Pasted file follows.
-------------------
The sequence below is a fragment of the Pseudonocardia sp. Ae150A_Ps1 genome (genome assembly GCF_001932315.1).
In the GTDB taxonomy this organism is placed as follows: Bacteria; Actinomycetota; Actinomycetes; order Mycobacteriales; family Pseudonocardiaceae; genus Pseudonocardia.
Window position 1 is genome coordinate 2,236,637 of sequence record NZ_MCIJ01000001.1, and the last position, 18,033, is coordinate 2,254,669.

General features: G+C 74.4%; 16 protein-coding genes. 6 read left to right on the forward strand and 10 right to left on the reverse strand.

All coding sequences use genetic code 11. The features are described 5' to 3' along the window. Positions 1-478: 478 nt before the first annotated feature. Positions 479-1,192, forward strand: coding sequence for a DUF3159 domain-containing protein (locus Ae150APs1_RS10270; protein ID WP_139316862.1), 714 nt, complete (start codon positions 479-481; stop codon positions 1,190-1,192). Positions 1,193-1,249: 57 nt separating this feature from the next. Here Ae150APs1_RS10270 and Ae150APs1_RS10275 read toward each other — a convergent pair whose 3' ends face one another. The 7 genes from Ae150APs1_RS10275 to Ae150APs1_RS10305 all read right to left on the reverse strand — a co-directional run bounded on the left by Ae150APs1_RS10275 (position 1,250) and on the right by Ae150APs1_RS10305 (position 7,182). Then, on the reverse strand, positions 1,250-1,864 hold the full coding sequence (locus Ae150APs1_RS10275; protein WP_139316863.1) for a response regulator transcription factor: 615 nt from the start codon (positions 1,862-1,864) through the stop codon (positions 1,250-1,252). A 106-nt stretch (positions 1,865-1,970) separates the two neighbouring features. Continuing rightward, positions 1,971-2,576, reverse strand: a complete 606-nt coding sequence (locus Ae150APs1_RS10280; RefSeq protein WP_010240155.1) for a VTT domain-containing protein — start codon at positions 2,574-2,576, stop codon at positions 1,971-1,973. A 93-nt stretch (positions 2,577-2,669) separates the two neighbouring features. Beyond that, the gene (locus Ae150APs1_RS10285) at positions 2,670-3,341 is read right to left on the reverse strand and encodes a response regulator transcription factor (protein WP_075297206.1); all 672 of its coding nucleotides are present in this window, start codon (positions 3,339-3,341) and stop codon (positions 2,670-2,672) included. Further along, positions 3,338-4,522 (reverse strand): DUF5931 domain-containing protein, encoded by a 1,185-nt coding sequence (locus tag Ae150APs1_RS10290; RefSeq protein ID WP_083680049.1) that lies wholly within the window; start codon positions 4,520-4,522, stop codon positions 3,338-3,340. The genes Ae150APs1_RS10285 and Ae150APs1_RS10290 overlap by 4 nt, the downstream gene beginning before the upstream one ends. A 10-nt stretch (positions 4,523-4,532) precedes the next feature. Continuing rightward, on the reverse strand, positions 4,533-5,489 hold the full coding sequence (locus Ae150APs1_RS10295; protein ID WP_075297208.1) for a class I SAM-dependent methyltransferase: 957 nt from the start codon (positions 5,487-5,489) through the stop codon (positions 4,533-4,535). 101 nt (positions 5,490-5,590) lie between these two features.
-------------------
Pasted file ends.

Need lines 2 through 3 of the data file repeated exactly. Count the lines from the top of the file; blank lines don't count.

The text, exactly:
In the GTDB taxonomy this organism is placed as follows: Bacteria; Actinomycetota; Actinomycetes; order Mycobacteriales; family Pseudonocardiaceae; genus Pseudonocardia.
Window position 1 is genome coordinate 2,236,637 of sequence record NZ_MCIJ01000001.1, and the last position, 18,033, is coordinate 2,254,669.